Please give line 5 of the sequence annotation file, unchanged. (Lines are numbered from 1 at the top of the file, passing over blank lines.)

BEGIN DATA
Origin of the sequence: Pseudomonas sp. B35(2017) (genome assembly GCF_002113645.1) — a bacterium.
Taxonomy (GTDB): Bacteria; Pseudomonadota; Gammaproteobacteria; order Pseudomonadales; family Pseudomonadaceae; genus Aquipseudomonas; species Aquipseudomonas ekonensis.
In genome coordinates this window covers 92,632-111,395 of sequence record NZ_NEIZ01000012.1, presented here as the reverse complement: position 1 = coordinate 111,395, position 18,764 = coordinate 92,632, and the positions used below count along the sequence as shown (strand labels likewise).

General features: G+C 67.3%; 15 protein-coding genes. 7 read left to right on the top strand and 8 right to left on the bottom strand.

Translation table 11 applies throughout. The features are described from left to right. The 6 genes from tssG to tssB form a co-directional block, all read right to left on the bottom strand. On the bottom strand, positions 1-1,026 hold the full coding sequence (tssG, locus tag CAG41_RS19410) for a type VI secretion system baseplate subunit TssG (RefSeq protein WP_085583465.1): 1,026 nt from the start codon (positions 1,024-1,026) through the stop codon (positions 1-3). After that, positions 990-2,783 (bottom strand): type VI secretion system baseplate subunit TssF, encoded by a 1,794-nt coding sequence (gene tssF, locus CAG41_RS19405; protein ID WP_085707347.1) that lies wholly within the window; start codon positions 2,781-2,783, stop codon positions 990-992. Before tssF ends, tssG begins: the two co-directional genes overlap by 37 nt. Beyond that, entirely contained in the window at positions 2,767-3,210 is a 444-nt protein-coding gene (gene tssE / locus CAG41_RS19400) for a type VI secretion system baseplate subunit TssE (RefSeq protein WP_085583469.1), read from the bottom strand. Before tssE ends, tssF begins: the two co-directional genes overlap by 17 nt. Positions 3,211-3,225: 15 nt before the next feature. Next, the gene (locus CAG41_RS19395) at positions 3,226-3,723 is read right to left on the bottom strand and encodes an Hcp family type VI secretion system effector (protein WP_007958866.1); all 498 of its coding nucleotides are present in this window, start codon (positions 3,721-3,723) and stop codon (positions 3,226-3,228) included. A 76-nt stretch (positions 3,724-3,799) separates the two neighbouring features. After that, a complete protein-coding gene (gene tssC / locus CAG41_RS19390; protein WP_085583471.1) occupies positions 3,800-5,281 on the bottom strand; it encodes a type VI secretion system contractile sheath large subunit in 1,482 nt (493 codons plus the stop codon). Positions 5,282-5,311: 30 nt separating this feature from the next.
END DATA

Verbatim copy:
Translation table 11 applies throughout. The features are described from left to right. The 6 genes from tssG to tssB form a co-directional block, all read right to left on the bottom strand. On the bottom strand, positions 1-1,026 hold the full coding sequence (tssG, locus tag CAG41_RS19410) for a type VI secretion system baseplate subunit TssG (RefSeq protein WP_085583465.1): 1,026 nt from the start codon (positions 1,024-1,026) through the stop codon (positions 1-3). After that, positions 990-2,783 (bottom strand): type VI secretion system baseplate subunit TssF, encoded by a 1,794-nt coding sequence (gene tssF, locus CAG41_RS19405; protein ID WP_085707347.1) that lies wholly within the window; start codon positions 2,781-2,783, stop codon positions 990-992. Before tssF ends, tssG begins: the two co-directional genes overlap by 37 nt. Beyond that, entirely contained in the window at positions 2,767-3,210 is a 444-nt protein-coding gene (gene tssE / locus CAG41_RS19400) for a type VI secretion system baseplate subunit TssE (RefSeq protein WP_085583469.1), read from the bottom strand. Before tssE ends, tssF begins: the two co-directional genes overlap by 17 nt. Positions 3,211-3,225: 15 nt before the next feature. Next, the gene (locus CAG41_RS19395) at positions 3,226-3,723 is read right to left on the bottom strand and encodes an Hcp family type VI secretion system effector (protein WP_007958866.1); all 498 of its coding nucleotides are present in this window, start codon (positions 3,721-3,723) and stop codon (positions 3,226-3,228) included. A 76-nt stretch (positions 3,724-3,799) separates the two neighbouring features. After that, a complete protein-coding gene (gene tssC / locus CAG41_RS19390; protein WP_085583471.1) occupies positions 3,800-5,281 on the bottom strand; it encodes a type VI secretion system contractile sheath large subunit in 1,482 nt (493 codons plus the stop codon). Positions 5,282-5,311: 30 nt separating this feature from the next.